Plato’s Apology of Socrates, the speech Plato put in Socrates’s mouth when he was on trial for his life in 399 BC, begins with Socrates professing ignorance (as usual) about the right way to make a defence speech (apologia means ‘defence’ in ancient Greek). He begins: ‘I don’t know what you felt, gentlemen of the […]
Congratulations, you’re alive. After a chapter or two of this microbe’s-eye-view of human history, it is tempting to wonder how our ancestors ever made it. Painful ends have been with us from the beginning, and it is a mystery how mauled, malnourished cavemen struggled on to become contagion-ridden city dwellers. Wherever there is life, Arno […]
On the cover of Out of the Night is a weeping face. Or is it a wax death mask? At its edges pink drops fall towards a shadowy pillow, above which they float as if in some exquisitely painful dream. It seems the perfect metaphor for the death-in-life state of the condemned prisoner, which in […]
Jeanette Winterson has come in for a lot of flak for being bumptious. Since she chose her own novel as her Book of the Year in a national newspaper, and announced on television that she considers herself the natural heir to Virginia Woolf, the media have enjoyed cocking a snook at her whenever possible. She […]
Not far from where I’m writing this (in Islington, North London), David Mamet, in some unspecified year, was walking along in search of a cup of tea. He found one in a café, opposite Islington library. At this point, reading his account and knowing the area, anxiety overtook me: which café? Was he well advised? […]
Coleridge likened the reviewing of books to the ‘occupation of a cormorant’. The low passivity of waiting for a book to swim past and be, possibly, annihilated with a quick downward thrust of the beak, makes one chary of accepting the reviewer’s role. Peter Levi’s book swims with an articulation of its own, chatty in […]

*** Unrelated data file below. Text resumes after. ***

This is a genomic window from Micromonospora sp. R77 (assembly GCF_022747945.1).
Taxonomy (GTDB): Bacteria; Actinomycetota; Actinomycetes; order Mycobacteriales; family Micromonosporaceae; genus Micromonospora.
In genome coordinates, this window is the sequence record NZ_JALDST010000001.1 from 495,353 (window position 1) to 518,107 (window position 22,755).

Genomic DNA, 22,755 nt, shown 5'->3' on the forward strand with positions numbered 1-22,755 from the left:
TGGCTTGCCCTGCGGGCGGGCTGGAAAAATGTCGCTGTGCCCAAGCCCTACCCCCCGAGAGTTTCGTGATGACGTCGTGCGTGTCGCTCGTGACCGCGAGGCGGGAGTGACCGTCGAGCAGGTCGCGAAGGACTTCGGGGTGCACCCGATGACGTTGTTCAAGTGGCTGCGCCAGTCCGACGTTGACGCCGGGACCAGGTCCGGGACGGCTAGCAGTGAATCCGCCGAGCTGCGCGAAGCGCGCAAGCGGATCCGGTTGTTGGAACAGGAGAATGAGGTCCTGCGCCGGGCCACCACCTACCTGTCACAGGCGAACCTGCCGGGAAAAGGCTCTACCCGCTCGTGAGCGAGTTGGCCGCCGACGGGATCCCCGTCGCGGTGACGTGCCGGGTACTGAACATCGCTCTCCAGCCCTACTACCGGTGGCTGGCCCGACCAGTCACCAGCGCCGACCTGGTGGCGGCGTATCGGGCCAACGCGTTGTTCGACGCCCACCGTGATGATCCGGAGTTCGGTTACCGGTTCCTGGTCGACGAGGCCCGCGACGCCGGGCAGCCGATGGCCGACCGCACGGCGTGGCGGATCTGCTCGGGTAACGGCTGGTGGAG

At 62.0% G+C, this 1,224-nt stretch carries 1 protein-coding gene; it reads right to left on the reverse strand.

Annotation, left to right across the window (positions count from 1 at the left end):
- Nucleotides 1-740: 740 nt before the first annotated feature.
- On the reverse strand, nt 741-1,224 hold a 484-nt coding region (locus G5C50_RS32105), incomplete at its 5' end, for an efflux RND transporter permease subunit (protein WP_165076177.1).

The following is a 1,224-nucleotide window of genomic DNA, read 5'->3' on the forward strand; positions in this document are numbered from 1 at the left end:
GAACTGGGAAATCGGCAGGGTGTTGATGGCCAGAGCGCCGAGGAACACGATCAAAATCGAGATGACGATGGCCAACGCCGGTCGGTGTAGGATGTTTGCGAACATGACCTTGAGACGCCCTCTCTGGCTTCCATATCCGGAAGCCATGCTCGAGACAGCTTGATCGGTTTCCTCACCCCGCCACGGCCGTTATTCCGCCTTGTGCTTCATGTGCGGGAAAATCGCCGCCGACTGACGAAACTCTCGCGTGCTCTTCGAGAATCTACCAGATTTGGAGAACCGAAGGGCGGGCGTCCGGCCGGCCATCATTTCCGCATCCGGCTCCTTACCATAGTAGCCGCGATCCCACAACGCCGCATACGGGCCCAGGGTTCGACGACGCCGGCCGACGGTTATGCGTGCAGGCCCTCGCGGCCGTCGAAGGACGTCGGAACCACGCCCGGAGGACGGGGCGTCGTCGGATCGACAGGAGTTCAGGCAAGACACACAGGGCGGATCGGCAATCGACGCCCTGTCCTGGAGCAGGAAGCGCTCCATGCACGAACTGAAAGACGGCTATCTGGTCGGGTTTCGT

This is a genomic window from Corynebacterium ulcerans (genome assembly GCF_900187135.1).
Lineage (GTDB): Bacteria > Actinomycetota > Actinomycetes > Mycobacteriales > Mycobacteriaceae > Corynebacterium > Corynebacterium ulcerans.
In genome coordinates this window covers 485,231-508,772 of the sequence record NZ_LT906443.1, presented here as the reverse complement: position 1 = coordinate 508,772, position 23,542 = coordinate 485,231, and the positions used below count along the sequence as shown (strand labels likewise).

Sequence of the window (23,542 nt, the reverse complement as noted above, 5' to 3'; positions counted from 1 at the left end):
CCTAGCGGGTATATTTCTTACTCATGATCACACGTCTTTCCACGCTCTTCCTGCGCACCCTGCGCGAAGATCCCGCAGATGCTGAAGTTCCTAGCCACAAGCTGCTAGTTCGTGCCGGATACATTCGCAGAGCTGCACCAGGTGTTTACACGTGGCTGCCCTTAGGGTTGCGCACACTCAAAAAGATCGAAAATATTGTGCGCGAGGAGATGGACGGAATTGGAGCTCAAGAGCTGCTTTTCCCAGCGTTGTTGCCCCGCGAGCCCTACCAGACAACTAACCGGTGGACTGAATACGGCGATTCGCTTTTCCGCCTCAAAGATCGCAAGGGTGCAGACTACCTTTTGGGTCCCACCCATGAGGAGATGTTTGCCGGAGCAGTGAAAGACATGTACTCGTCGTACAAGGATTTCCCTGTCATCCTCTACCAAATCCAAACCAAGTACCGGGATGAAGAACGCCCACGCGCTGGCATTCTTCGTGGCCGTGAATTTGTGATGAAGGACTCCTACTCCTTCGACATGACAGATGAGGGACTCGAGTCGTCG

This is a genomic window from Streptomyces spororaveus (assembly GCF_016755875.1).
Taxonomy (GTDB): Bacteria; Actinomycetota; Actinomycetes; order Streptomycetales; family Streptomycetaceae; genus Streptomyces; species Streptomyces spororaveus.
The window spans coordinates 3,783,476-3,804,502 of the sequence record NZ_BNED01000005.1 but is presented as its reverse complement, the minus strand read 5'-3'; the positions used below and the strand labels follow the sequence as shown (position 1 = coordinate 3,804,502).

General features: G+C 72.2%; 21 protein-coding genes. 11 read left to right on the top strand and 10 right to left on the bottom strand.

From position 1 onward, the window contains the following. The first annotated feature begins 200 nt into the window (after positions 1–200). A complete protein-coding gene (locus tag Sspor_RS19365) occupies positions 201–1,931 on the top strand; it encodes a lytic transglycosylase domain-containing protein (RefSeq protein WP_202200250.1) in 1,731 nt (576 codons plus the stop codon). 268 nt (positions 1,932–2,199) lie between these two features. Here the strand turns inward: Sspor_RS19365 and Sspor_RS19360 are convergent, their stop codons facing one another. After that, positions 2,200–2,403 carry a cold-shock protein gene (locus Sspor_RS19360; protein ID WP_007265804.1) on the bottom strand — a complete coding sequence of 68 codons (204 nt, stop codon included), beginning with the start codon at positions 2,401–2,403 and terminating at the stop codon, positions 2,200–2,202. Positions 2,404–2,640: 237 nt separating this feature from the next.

One of David Cronenberg’s favourite poems is The Flea by John Donne: ‘Marke but this flea, and marke in this, How little that which thou deny’st me is; It suck’d me first, and now sucks thee, And in this flea, our two bloods mingled bee.’
I have a female friend whose scrupulous upbringing prevents her from telling her favourite joke. It is the one about the tramp who knocks at the window of a Rolls Royce to ask the driver for the loan of a pound. ‘Neither a borrower nor a lender be – Shakespeare,’ replies the driver pompously, pressing […]
This is not a novel. It is a heist, planned with the ruthless precision of a bank job. Celia Brayfield’s first blockbuster, Pearls, was a modestly conventional effort about people with loads of money and loads of class, who do quite a lot of (but never enough) screwing. Her second, The Prince, is also disappointingly […]
Perhaps there once was a time when you could happily wet the bed, play with your faeces or your sister, barge into your parents bedroom without knocking and still grow up to be a relatively pulled-together human being unburdened by the weight of repressed guilt. Perhaps. But such a golden age was certainly dead by […]